As a poet, playwright, novelist, short-story writer, and critic, Gayl Jones has always resisted labels in her quest to find a liberating voice for black women and herself. With a poet’s lyricism and a musician’s ear for rhythm, she continually seeks new ways to confront the barriers, traumas, insecurities, and prejudices oppressing black women, and, by extension, all women.
After the Pain: Critical Essays on Gayl Jones is the first comprehensive collection of essays dedicated solely to the exploration of Jones’s work. Ranging from analyses of her use of language and music to reevaluations of her representation of sexuality and gender roles to examinations of the oft-overlooked connections between Latin America and African Americans, each of these essays investigates Jones’s desire to continually complicate the process of identity formation.
New York, Bern, Berlin, Bruxelles, Frankfurt am Main, Oxford, Wien, 2006. XVI, 266 pp.
Contents: Trudier Harris: Foreword – Fiona Mills/Keith B. Mitchell: After the Pain: An Introduction – Heather E. Epes: Identity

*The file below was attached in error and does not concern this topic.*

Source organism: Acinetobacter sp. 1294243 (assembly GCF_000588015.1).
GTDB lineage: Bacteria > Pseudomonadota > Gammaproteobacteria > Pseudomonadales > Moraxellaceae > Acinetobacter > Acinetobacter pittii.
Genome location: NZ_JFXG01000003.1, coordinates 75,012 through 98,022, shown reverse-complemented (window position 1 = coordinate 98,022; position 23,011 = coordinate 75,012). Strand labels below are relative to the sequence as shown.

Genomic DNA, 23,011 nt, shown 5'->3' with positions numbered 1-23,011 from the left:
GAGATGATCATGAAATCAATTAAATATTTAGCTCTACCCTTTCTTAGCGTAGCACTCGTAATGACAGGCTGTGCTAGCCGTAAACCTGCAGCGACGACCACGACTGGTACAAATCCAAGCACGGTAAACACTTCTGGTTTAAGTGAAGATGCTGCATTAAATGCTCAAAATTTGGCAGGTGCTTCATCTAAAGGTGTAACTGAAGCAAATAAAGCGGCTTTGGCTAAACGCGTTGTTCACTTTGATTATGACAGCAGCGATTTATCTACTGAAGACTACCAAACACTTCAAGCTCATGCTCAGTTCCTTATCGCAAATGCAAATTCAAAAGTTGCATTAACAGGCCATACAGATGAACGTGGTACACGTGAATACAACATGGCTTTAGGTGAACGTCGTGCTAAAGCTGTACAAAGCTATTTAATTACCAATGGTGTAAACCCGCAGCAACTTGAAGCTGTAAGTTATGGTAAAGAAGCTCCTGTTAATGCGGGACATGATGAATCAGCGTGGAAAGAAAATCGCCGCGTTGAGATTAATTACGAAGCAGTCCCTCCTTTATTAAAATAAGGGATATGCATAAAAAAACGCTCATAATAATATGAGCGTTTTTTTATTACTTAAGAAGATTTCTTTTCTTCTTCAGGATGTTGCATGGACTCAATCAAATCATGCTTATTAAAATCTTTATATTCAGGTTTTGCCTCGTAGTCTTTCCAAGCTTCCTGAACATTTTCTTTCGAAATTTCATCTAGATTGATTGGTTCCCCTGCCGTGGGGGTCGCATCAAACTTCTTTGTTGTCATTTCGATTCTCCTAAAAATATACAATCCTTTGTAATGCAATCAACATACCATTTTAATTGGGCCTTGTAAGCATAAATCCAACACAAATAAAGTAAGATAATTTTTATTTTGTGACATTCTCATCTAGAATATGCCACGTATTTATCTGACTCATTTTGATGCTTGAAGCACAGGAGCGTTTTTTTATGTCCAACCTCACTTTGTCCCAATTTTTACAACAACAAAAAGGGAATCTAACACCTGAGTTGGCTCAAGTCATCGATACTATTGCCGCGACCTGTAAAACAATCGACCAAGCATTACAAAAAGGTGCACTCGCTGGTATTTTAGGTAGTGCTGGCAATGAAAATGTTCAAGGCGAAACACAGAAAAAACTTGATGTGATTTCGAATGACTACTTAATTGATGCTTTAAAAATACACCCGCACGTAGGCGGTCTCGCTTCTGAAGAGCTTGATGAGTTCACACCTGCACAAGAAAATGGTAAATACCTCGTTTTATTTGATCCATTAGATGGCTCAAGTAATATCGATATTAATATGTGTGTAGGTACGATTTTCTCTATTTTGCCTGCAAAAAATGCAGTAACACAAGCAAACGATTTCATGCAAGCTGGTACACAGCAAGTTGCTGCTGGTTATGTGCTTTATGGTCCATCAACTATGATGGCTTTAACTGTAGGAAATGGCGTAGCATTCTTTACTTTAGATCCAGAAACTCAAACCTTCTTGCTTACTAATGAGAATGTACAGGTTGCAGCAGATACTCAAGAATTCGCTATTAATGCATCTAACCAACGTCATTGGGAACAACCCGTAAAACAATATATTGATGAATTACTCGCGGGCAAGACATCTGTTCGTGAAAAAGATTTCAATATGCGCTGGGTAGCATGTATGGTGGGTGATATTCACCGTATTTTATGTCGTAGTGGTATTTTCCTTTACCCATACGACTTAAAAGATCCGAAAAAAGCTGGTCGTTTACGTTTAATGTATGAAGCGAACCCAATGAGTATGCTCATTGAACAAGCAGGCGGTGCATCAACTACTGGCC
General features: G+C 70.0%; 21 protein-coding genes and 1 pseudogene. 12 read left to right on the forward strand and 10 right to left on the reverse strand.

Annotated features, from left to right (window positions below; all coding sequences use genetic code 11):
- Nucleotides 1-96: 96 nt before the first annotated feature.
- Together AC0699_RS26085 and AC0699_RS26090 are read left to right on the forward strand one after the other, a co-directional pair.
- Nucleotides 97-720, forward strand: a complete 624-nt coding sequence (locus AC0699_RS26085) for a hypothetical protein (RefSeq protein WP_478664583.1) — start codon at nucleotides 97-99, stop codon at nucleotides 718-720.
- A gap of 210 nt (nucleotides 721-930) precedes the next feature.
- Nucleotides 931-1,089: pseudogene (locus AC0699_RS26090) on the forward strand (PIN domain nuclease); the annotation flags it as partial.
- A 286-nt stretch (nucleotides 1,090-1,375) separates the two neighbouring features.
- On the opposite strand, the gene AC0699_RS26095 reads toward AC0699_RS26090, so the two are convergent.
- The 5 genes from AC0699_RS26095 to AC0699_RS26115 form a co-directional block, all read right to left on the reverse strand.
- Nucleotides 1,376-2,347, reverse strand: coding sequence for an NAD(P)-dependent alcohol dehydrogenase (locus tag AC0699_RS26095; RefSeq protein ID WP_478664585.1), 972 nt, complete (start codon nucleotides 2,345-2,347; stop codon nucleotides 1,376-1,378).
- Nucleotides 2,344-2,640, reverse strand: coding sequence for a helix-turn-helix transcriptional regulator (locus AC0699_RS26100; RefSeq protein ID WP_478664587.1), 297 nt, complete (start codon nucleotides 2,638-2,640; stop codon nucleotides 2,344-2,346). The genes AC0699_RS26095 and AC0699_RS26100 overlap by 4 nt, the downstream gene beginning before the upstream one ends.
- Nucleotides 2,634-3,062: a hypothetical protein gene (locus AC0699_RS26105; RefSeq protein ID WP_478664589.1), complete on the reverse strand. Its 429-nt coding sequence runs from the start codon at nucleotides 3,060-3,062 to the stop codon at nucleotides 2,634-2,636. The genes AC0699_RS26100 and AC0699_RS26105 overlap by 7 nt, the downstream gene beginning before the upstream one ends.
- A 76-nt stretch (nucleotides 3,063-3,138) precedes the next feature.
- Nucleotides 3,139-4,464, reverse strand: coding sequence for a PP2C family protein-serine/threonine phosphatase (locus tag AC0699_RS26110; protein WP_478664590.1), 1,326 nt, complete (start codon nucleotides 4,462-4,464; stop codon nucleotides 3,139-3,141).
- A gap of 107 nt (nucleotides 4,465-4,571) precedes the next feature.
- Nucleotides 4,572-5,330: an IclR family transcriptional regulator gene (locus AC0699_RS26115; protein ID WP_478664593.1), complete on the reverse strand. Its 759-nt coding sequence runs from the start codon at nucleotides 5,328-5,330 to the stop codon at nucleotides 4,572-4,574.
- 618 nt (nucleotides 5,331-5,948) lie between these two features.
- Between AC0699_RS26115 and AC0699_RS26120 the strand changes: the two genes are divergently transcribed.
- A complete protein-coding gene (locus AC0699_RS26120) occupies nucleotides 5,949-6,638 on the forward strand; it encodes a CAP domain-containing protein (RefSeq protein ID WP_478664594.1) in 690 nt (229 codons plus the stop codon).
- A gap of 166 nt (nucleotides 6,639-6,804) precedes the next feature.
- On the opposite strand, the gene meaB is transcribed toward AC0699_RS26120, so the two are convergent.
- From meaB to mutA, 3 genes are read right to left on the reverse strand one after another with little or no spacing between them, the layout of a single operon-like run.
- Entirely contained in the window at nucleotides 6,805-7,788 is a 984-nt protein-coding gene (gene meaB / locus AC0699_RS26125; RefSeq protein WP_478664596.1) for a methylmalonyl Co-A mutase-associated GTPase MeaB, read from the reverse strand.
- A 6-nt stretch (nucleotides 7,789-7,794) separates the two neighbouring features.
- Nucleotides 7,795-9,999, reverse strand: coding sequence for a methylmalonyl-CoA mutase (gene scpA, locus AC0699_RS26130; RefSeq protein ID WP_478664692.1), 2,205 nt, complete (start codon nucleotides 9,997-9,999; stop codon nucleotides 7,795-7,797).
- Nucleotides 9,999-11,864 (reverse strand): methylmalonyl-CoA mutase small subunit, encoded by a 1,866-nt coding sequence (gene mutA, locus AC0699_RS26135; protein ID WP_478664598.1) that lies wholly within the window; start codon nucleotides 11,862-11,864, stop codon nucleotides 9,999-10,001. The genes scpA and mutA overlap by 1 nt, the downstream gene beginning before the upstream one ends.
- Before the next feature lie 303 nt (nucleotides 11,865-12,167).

and Conceptual Limitation in Gayl Jones’s The Healing: From Turtle to Human Being – Shubha Venugopal: Textual Transfigurations
and Female Metamorphosis: Reading Gayl Jones’s The Healing – L.H. Stallings: From Mules to Turtle and Unicorn Women:
The Gender-Folk Revolution and the Legacy of the Obeah in Gayl Jones’s The Healing – Fiona Mills: Telling the Untold
Tale: Afro-Latino/a Identifications in the Work of Gayl Jones – Jill Terry: «reads kinda like jazz in they rhythm»: Gayl Jones’s
Recent Jazz Conversations – Sarika Chandra: Interruptions: Tradition, Borders, and Narrative in Gayl Jones’s Mosquito
– Keith B. Mitchell: «Trouble in Mind»: (Re)visioning Myth, Sexuality and Race in Gal Jones’s Corregidora – Megan Sweeney:
Prison Narratives, Narrative Prisons: Incarcerated Women Reading Gayl Jones’s Eva’s Man – Thomas Fahy: Unsilencing
Lesbianism in the Early Fiction of Gayl Jones – Howard Rambsy II: Things Deserving Echoes: Gayl Jones’s Liberating Poetry
– Lovalerie King: Resistance, Reappropriation, and Reconciliation: The Blues and Flying Africans in Gayl Jones’s Song for
Anninho – Keith Byerman: Afterword. Voicing Gayl Jones.